The acting General Secretary of the Convention People’s Party (CPP), James Kwabena ‘Kabila’ Bomfeh, has criticised the Electoral Commission for perpetuating the duopoly of the National Democratic Congress and New Patriotic Party (NPP) with the composition of the nine-member committee for the implementation of the Representation of the People Amendment Act (ROPAA).
The committee saw both NDC and the NPP given their own representatives on the committee with Ben Kumbuor and John Buodu, respectively.
But the other political parties comprising the CPP, People’s s National Convention (PNC), the Progressive People’s Party (PPP) and over ten others, were tagged as smaller political parties and asked to present one representative.
Outside the NPP and the NDC, no other political parties have legislators in Parliament, signifying the dwindling fortunes of such parties over the last decade.
Mr. Bomfeh decried this development as insulting and disrespectful and called for fairness from the EC.
“Our participation in IPAC [Inter Party Advisory Committee] deliberations is not based on our presence in Parliament or outside Parliament. They are based on our presence on the register of the Electoral Commission,” he insisted on Eyewitness News.
He also rubbished idea of a party in government, saying “we have the President of the Republic who was sponsored by a certain political party, but his decisions are not necessarily the decisions of a political party as you have in the UK.”
He also described the duopoly of the NDC and the NPP as a problem “killing” the country.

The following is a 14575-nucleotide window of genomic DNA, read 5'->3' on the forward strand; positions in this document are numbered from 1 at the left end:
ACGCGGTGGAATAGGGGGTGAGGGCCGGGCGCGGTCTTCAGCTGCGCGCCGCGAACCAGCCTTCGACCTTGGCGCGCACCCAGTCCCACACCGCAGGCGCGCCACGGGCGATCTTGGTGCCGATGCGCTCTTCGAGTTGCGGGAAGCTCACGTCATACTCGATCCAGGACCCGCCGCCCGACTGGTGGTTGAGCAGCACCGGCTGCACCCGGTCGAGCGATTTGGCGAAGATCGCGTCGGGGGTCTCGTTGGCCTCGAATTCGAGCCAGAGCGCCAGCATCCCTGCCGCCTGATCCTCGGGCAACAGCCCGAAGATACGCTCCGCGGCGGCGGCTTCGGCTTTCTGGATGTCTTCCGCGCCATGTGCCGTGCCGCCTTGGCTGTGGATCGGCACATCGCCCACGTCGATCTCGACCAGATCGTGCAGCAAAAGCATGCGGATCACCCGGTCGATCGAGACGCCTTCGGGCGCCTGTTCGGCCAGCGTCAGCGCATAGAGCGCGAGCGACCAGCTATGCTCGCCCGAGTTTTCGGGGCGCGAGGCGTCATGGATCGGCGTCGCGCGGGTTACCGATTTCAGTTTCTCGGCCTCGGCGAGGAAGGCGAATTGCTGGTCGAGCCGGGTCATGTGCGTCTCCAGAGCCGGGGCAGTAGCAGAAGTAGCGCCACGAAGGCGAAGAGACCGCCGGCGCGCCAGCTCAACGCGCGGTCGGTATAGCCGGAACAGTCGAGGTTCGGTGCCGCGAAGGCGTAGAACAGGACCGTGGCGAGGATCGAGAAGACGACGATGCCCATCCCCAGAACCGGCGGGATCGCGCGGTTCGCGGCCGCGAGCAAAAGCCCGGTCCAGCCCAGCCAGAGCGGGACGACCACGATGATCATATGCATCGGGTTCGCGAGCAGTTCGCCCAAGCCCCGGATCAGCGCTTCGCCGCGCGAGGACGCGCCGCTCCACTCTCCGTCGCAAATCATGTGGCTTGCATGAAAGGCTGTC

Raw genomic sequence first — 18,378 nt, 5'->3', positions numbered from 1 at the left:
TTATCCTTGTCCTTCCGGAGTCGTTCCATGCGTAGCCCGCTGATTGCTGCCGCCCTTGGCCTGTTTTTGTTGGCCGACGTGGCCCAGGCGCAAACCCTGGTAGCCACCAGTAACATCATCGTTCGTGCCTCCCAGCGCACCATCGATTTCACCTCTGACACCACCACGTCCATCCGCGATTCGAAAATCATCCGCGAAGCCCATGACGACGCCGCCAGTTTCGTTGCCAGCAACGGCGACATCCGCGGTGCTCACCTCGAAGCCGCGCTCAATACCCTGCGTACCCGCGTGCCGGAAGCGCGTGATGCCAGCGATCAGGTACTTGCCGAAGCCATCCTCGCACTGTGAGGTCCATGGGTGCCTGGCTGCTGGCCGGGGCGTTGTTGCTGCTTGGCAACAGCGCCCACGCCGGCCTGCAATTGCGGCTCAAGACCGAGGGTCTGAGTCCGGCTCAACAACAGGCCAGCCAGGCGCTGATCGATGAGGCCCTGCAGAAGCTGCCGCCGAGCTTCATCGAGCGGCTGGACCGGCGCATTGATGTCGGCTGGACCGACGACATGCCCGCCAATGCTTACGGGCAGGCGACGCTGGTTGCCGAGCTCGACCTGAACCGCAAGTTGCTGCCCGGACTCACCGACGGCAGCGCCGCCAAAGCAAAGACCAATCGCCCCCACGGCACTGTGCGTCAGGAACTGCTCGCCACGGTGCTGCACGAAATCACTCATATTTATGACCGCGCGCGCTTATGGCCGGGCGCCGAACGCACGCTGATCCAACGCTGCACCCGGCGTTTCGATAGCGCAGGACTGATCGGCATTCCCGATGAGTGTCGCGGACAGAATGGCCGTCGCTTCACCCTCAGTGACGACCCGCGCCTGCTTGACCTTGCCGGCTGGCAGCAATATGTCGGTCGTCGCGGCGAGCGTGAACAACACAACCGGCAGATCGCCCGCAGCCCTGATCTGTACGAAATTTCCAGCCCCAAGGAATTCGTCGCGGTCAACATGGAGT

“They [NDC and NPP] have run this nation for 25 years and they keep running it the same poor way and Ghanaians are crying every day.”
Mr. Bomfeh said he would prefer that the so-called smaller political parties boycott the committee.
“I wish based on what they were offering us that we didn’t make any representation on the committee at all. That was my view. If you would not accord as respect on the basis of us being registered with you as political parties… then I am sorry, we can also opt out.”
About the ROPA committee
The EC inaugurated the nine-member committee to lead stakeholder consultations towards the subsequent implementation of the ROPAA.
The committee has been charged to conduct a research on countries that are implementing ROPAA, and to ascertain how this is being implemented in those countries.
The decision to constitute a committee to oversee the implementation of the Act was reached in October 2018 at an IPAC meeting attended by representatives of all the registered political parties in the country, some donor agencies and civil society.
The committee is made up of representatives of the registered Political Parties and Civil Society Organizations.
The law was passed in 2006 to afford Ghanaians of voting age living abroad the right to vote.
It has however not been implemented 16 years after passage.
In December 2017, the High Court ordered the Electoral Commission to implement within 12 months, the Representation of the People Amendment Act also known as the ROPAA law, 2006 [Act 699].
Justice Anthony Yeboah said the EC had for the last ten years breached the rights of Ghanaians living abroad by failing to give them an opportunity to vote.